I’ve always been partial to Podunk. I’m sure my opinion had a geographic and cultural component. I’d likely favor some other term if I grew-up elsewhere.

The Podunk were a Native American people of Algonquian origin that inhabited an area that later became the modern towns of East Hartford, East Windsor, South Windsor, Manchester and smaller parts of other towns in Connecticut.

Podunk or Pautunke, means "where you sink in mire", a boggy place, in the Nipmuc dialect… The Podunk tribe consisted of three bands: the Namferoke (Podunk, "fishing place"), who lived near the village of Warehouse Point; the Hockanum (Podunk, "a hook", or "hook shaped"), led by Tantonimo, who lived near the village still known as Hockanum; and the Scanticook (Nipmuc, "at the river fork"), who lived on the north bank of the Scantic River near the section called Weymouth.

There were various locales and features named Podunk, primarily in Connecticut, Massachusetts and New York. The photograph of Aiken and Podunk came from Trumansburg, New York, in the Finger Lakes Region (map).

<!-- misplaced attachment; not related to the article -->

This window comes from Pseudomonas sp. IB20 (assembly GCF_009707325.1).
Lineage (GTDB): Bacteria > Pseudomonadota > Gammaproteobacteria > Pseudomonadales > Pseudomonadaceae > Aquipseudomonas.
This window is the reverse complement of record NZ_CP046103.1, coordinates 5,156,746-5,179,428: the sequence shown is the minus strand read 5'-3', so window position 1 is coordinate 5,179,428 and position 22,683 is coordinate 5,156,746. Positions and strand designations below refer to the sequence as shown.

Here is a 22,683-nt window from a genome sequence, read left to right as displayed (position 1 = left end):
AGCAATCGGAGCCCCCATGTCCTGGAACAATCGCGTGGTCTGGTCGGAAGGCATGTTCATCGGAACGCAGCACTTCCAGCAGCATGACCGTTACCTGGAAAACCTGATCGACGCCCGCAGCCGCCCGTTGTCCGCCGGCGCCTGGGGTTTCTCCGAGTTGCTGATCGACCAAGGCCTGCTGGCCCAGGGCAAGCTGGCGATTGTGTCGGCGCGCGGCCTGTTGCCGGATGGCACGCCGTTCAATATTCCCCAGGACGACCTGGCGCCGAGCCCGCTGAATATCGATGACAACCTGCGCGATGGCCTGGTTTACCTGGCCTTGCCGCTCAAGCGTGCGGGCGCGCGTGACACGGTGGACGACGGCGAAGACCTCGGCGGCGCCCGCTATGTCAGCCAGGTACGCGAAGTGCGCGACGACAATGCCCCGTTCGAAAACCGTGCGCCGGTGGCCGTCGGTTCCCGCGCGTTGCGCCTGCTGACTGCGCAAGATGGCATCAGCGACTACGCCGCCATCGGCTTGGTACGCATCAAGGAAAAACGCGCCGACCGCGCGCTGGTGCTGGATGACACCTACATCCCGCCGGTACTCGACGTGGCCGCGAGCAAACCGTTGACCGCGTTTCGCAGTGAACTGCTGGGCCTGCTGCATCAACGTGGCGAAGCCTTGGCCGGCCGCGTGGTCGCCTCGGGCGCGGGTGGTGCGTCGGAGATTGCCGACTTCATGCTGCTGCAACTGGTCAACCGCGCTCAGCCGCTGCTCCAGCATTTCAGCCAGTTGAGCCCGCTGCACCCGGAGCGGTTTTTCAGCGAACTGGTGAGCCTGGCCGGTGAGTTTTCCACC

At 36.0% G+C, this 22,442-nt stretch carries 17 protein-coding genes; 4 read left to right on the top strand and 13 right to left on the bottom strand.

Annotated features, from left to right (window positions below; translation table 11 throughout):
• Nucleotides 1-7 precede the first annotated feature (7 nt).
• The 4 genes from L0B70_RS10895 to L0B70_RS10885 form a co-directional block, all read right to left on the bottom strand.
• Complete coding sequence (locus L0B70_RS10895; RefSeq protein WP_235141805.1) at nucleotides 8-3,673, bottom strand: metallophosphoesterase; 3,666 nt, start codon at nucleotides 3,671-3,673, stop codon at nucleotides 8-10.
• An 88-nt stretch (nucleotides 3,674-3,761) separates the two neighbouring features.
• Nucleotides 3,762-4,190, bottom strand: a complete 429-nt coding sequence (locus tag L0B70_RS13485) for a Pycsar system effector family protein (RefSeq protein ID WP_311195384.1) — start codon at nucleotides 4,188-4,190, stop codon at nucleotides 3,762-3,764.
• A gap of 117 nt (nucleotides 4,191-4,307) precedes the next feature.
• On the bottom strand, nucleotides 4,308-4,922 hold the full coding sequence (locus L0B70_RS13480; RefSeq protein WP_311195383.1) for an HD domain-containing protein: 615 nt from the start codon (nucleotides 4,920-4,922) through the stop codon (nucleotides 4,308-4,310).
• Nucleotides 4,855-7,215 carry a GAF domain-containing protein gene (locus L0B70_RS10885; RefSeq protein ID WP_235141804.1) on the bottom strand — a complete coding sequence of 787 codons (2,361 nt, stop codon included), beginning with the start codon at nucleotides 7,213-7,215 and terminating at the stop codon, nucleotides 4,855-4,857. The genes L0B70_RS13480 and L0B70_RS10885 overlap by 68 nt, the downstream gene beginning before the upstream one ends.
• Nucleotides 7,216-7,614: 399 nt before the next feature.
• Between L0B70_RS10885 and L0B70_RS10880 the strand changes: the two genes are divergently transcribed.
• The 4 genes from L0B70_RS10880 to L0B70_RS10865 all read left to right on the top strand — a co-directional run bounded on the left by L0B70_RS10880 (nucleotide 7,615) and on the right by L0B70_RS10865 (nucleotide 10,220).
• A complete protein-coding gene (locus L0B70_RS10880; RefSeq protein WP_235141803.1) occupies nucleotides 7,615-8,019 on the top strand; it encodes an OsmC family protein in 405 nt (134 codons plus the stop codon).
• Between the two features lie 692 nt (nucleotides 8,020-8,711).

I was gratified to see that fellow geo-oddity aficionado Steve who writes Connecticut Museum Quest mentioned Podunk in several articles. Clearly, he was no stranger to Podunk.



Podunk, Connecticut

While the Podunk people occupied a sizable geography, the Geographic Names Information System identified a specific point as Connecticut’s current Podunk. It might have been possibly the only location we didn’t visit on the epic Connecticut Extremes tour a couple of years ago.


East Bumf**k

This section brings immaturity to a new level. No offense is intended. Some readers with delicate sensibilities might be advised to skip to the next one.


Awesome @globalrallyx racing @nhms tonight. Next week is Bristol! @bmsupdates
New Hampshire Motor Speedway by Jose Castillo, on Flickr
via Creative Commons Attribution-NonCommercial-ShareAlike 2.0 Generic (CC BY-NC-SA 2.0) license

Speaking of euphemisms, readers will simply have to add the appropriate letters for the two asterisks in Bumf**k on their own. This is a family-friendly website. I’ve used East Bumf**k on occasion verbally, or Bumblef**k which is another entertaining variation. I can’t say I’ve referred to Bumf**k Egypt personally although I know that one is fairly common too. Seriously though, would anyone name a place Bumf**k? Well, no. There’s still hope for this world.